Billy Eichner’s “Bros” made history as the first gay rom-com to be given a wide theatrical release by a major studio, as well as the first with an all-openly LGBTQ cast. From the nightclub where Eichner’s Bobby meets and falls in love with Luke McFarlane’s buff Aaron, to the LGBTQ+ Museum grand opening, the Big Apple love story features several amazing sets — as well as a carefully curated DVD shelf.

While production for “Bros” was originally meant to take place in Buffalo, N.Y, the pandemic thwarted plans, and with a new tax credit incentive, New Jersey became the stand-in for the rom-com (with a few scenes shot on the streets of New York and Provincetown). Sitting down with Variety, writer-director Nicholas Stoller and production designer Lisa Myers share insight into the film’s key sets.

Bobby’s Apartment

Bobby’s apartment had depth, but was small and had a dining table that could be extended. Photo Credit: Universal Pictures

Myers: “We researched what someone of his age that lives in New York with his background and space would live in. We knew we would spend a lot of time there. It was important to us that we create a space that had a lot of depth where you could see into the different rooms. All the artwork had meaning. It’s all LGBTQ artists. The books and DVDs were curated.”

Bobby’s DVD Watch List, courtesy of Lisa Myers

Stoller: “It feels like that guy could afford to live there. It doesn’t feel like a crazy idea, and it’s nice. Our cinematographer Brandon Trost kept asking, ‘Are we going to shoot another scene of him sitting on the couch?’ It’s a New York apartment, all you do is sit on your couch. For that, we chose a beautiful muted gray-blue, and that palette was masculine but elegant.”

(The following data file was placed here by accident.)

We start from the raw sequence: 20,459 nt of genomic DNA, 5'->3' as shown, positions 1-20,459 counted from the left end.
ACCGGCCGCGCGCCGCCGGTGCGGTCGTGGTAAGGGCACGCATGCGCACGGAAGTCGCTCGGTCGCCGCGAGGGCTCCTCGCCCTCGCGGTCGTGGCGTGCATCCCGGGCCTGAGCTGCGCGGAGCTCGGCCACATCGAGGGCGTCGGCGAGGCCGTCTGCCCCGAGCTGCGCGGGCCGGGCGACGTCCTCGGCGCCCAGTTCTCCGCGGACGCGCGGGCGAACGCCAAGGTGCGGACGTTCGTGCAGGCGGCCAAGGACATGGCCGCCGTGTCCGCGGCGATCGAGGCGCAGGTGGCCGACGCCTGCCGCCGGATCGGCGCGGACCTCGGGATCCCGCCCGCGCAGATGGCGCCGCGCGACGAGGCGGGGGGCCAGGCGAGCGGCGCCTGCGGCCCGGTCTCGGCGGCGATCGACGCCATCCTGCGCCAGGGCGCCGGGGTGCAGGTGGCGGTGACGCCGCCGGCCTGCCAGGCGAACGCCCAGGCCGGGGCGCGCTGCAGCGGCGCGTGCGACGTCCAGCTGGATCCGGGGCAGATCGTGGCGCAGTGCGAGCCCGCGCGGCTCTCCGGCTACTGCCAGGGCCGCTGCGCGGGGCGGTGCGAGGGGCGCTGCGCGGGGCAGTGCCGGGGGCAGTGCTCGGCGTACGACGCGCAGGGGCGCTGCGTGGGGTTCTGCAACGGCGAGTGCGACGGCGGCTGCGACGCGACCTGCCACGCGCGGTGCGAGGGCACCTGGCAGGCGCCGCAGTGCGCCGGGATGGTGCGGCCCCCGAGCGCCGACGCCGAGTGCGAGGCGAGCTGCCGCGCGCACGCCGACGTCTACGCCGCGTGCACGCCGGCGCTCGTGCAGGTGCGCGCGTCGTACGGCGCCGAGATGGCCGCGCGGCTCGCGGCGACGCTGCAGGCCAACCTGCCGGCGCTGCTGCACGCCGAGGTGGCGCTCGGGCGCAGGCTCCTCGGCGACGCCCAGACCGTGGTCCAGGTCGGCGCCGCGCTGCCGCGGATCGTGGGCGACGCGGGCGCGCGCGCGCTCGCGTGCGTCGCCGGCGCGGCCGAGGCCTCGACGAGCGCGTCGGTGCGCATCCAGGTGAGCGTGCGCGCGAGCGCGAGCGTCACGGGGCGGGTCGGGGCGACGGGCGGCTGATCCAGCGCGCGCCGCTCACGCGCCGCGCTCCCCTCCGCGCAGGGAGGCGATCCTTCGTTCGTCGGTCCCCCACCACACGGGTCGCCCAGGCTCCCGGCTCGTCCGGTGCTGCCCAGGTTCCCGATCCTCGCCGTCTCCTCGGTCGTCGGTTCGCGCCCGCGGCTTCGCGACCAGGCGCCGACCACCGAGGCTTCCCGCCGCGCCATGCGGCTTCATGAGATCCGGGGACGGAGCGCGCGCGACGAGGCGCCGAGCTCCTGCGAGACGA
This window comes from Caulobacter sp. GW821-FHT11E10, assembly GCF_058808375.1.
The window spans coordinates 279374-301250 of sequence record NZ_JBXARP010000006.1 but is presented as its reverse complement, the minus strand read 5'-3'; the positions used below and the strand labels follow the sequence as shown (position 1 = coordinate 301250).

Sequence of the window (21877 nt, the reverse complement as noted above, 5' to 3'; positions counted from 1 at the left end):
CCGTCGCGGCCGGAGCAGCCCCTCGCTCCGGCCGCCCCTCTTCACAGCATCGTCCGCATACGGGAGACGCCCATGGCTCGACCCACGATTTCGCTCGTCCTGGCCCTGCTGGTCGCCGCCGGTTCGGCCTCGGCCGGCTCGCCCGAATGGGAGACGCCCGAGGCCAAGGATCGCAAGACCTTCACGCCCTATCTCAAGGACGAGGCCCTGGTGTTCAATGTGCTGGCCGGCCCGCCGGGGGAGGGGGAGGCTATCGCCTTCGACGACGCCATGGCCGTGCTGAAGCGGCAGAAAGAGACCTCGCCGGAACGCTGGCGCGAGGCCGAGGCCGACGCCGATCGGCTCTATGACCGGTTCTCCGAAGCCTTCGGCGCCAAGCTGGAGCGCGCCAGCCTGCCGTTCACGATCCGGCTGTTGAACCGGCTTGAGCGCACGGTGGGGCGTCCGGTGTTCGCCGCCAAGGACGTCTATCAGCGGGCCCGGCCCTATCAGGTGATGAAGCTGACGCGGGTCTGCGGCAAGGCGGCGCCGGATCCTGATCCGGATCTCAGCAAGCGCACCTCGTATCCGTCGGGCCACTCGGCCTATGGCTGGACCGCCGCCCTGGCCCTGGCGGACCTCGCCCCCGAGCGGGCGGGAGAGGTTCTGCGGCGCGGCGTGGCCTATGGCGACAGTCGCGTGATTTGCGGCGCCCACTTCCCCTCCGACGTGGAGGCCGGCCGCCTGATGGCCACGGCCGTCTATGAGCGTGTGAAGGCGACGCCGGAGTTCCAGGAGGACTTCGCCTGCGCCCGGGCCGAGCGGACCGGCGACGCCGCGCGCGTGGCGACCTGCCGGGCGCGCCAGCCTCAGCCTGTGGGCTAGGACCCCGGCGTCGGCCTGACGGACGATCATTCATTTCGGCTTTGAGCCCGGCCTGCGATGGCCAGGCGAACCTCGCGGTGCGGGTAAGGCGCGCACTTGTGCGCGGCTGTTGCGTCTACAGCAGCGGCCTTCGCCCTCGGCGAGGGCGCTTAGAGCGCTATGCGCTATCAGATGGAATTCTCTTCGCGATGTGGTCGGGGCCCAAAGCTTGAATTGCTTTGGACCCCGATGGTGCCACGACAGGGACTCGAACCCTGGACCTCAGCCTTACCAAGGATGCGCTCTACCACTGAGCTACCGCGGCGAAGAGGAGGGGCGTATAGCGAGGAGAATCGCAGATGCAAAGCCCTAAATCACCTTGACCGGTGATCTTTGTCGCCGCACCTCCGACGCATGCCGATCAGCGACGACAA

Myers: “For the Thanksgiving scene, it’s obvious it’s not a huge apartment with a huge table. We had this table that you could turn and extend for when you have guests, and those were details we got into.”

The LGBTQ+ Museum

The LGBTQ+ Museum was shot at Newark’s Museum of Art Photo Credit: Nicole Rivelli/Universal Pictures

Stoller: “The museum needed to feel like a real museum. It becomes ridiculous in the end, but the exhibits needed to feel real. Our location manager and Lisa found the Newark Museum of Art, so we used that for the front of the building and for almost all the museum spaces inside. At the very end when they walk down the street, that’s Central Park West. The museum was really collaborative with us. They let us do what we needed to do which was to build this beautiful LGBTQ museum that needed to feel like there were big stakes and that it’s a big museum.”

Myers: “We had four historians working with us so that in the museum, even all the little blurbs are accurate and real. It just didn’t feel right to have Lorem Ipsum when you’re representing all of these amazing historical figures in a world where notoriously queer histories are erased. We also had space so that it would logistically work with us. They were able to give us entire floors so we could go from the Lincoln exhibit to the Legends Pavilion.”

The Nightclub

Production designer Lisa Myers found the White Eagle Music Hall to be the perfect nightclub venue. Photo Credit: K.C. Bailey/Universal Pictures

Myers: “When we were looking, we were looking to find a space with two levels because it made sense for the blocking when Bobby and Aaron see one another for the first time. It was the White Eagle Music Hall in Jersey City. Billy wanted to make sure it felt real. It wouldn’t be something glossy that you would expect to find in Manhattan, but more like a place he’d have to go deep into Brooklyn to get to.”